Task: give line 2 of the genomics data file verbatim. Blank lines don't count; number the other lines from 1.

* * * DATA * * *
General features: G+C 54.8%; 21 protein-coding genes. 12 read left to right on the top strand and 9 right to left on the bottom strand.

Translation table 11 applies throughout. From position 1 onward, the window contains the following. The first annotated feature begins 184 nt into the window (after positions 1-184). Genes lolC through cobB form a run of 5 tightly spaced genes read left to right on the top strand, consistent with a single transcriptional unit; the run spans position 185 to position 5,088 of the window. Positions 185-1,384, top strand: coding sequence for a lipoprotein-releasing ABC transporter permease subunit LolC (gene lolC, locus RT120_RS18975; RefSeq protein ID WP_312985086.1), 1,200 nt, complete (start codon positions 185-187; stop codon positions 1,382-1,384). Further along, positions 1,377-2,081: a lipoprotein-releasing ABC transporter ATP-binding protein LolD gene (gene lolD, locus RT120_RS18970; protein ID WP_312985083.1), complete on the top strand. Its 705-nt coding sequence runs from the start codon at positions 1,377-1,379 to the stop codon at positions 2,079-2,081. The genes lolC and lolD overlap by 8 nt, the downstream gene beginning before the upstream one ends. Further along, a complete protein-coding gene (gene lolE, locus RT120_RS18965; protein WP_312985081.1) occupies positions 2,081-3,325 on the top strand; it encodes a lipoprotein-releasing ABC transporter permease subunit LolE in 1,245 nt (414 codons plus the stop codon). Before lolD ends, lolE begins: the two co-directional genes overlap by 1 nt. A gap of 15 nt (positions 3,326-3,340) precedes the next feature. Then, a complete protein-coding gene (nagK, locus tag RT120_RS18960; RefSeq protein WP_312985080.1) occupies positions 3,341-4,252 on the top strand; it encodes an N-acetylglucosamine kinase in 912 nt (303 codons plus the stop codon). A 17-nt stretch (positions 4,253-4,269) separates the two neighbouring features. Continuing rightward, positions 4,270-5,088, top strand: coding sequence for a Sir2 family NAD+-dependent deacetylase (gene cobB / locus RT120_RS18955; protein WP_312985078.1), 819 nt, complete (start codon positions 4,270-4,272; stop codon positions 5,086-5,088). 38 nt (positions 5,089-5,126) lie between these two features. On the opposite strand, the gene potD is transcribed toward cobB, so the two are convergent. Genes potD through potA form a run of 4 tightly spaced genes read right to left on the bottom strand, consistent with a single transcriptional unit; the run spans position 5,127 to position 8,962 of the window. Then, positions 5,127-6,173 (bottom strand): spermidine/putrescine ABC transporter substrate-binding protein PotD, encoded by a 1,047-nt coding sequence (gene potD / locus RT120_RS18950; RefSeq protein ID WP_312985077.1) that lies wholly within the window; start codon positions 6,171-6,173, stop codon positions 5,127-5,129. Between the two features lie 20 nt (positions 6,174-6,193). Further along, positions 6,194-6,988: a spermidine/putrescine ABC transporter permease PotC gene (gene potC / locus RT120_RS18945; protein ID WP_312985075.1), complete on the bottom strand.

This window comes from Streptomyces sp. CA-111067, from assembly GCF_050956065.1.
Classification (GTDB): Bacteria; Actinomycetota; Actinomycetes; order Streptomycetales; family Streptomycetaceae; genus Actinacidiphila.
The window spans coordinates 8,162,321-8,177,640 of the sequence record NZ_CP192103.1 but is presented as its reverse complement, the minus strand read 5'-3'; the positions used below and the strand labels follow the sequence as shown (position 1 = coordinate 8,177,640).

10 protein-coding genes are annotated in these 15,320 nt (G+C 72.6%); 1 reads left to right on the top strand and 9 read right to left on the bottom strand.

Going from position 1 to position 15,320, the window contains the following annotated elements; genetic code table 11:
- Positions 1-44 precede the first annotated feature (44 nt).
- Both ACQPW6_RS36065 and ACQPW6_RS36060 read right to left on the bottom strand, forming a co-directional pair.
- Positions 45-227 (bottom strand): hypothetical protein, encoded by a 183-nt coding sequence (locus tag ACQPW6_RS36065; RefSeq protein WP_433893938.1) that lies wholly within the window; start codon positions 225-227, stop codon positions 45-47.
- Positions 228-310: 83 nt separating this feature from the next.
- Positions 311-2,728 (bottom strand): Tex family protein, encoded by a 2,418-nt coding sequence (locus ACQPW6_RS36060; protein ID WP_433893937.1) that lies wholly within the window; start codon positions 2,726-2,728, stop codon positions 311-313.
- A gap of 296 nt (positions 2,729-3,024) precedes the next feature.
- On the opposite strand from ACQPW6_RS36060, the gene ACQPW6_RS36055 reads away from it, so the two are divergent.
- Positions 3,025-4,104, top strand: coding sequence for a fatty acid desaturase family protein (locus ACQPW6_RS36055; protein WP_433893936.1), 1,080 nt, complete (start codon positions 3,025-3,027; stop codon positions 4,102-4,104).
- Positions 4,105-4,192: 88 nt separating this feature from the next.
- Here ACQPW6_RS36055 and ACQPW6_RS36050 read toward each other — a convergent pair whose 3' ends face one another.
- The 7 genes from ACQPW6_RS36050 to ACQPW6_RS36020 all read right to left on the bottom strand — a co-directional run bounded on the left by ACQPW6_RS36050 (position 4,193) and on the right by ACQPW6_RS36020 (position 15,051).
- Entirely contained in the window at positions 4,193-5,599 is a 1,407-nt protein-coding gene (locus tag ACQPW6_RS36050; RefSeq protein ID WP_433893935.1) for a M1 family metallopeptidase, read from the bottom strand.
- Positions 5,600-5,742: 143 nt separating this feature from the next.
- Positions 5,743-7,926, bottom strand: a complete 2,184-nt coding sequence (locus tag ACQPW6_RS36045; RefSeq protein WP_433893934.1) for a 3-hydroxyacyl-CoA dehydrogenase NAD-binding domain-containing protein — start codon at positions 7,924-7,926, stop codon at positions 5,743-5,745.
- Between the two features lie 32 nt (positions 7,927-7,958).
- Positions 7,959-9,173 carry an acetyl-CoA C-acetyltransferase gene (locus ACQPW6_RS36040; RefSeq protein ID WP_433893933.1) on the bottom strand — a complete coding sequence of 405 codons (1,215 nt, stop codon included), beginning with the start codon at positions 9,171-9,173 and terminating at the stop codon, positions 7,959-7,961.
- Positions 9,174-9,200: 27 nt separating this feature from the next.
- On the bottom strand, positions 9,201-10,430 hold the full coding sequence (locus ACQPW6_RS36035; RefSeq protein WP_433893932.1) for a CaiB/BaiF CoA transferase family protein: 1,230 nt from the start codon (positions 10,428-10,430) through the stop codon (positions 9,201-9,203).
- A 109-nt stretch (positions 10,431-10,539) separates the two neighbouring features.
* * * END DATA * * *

Translation table 11 applies throughout. From position 1 onward, the window contains the following. The first annotated feature begins 184 nt into the window (after positions 1-184). Genes lolC through cobB form a run of 5 tightly spaced genes read left to right on the top strand, consistent with a single transcriptional unit; the run spans position 185 to position 5,088 of the window. Positions 185-1,384, top strand: coding sequence for a lipoprotein-releasing ABC transporter permease subunit LolC (gene lolC, locus RT120_RS18975; RefSeq protein ID WP_312985086.1), 1,200 nt, complete (start codon positions 185-187; stop codon positions 1,382-1,384). Further along, positions 1,377-2,081: a lipoprotein-releasing ABC transporter ATP-binding protein LolD gene (gene lolD, locus RT120_RS18970; protein ID WP_312985083.1), complete on the top strand. Its 705-nt coding sequence runs from the start codon at positions 1,377-1,379 to the stop codon at positions 2,079-2,081. The genes lolC and lolD overlap by 8 nt, the downstream gene beginning before the upstream one ends. Further along, a complete protein-coding gene (gene lolE, locus RT120_RS18965; protein WP_312985081.1) occupies positions 2,081-3,325 on the top strand; it encodes a lipoprotein-releasing ABC transporter permease subunit LolE in 1,245 nt (414 codons plus the stop codon). Before lolD ends, lolE begins: the two co-directional genes overlap by 1 nt. A gap of 15 nt (positions 3,326-3,340) precedes the next feature. Then, a complete protein-coding gene (nagK, locus tag RT120_RS18960; RefSeq protein WP_312985080.1) occupies positions 3,341-4,252 on the top strand; it encodes an N-acetylglucosamine kinase in 912 nt (303 codons plus the stop codon). A 17-nt stretch (positions 4,253-4,269) separates the two neighbouring features. Continuing rightward, positions 4,270-5,088, top strand: coding sequence for a Sir2 family NAD+-dependent deacetylase (gene cobB / locus RT120_RS18955; protein WP_312985078.1), 819 nt, complete (start codon positions 4,270-4,272; stop codon positions 5,086-5,088). 38 nt (positions 5,089-5,126) lie between these two features. On the opposite strand, the gene potD is transcribed toward cobB, so the two are convergent. Genes potD through potA form a run of 4 tightly spaced genes read right to left on the bottom strand, consistent with a single transcriptional unit; the run spans position 5,127 to position 8,962 of the window. Then, positions 5,127-6,173 (bottom strand): spermidine/putrescine ABC transporter substrate-binding protein PotD, encoded by a 1,047-nt coding sequence (gene potD / locus RT120_RS18950; RefSeq protein ID WP_312985077.1) that lies wholly within the window; start codon positions 6,171-6,173, stop codon positions 5,127-5,129. Between the two features lie 20 nt (positions 6,174-6,193). Further along, positions 6,194-6,988: a spermidine/putrescine ABC transporter permease PotC gene (gene potC / locus RT120_RS18945; protein ID WP_312985075.1), complete on the bottom strand.